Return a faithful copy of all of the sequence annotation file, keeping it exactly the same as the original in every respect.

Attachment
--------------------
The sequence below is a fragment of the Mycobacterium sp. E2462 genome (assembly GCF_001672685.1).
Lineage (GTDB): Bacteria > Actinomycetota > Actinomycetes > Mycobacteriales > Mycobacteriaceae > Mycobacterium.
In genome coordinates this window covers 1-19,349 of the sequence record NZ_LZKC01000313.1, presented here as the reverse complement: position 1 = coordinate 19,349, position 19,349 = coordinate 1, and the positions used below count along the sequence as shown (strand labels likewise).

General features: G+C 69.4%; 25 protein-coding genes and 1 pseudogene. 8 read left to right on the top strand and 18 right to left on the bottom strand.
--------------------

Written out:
The sequence below is a fragment of the Mycobacterium sp. E2462 genome (assembly GCF_001672685.1).
Lineage (GTDB): Bacteria > Actinomycetota > Actinomycetes > Mycobacteriales > Mycobacteriaceae > Mycobacterium.
In genome coordinates this window covers 1-19,349 of the sequence record NZ_LZKC01000313.1, presented here as the reverse complement: position 1 = coordinate 19,349, position 19,349 = coordinate 1, and the positions used below count along the sequence as shown (strand labels likewise).

General features: G+C 69.4%; 25 protein-coding genes and 1 pseudogene. 8 read left to right on the top strand and 18 right to left on the bottom strand.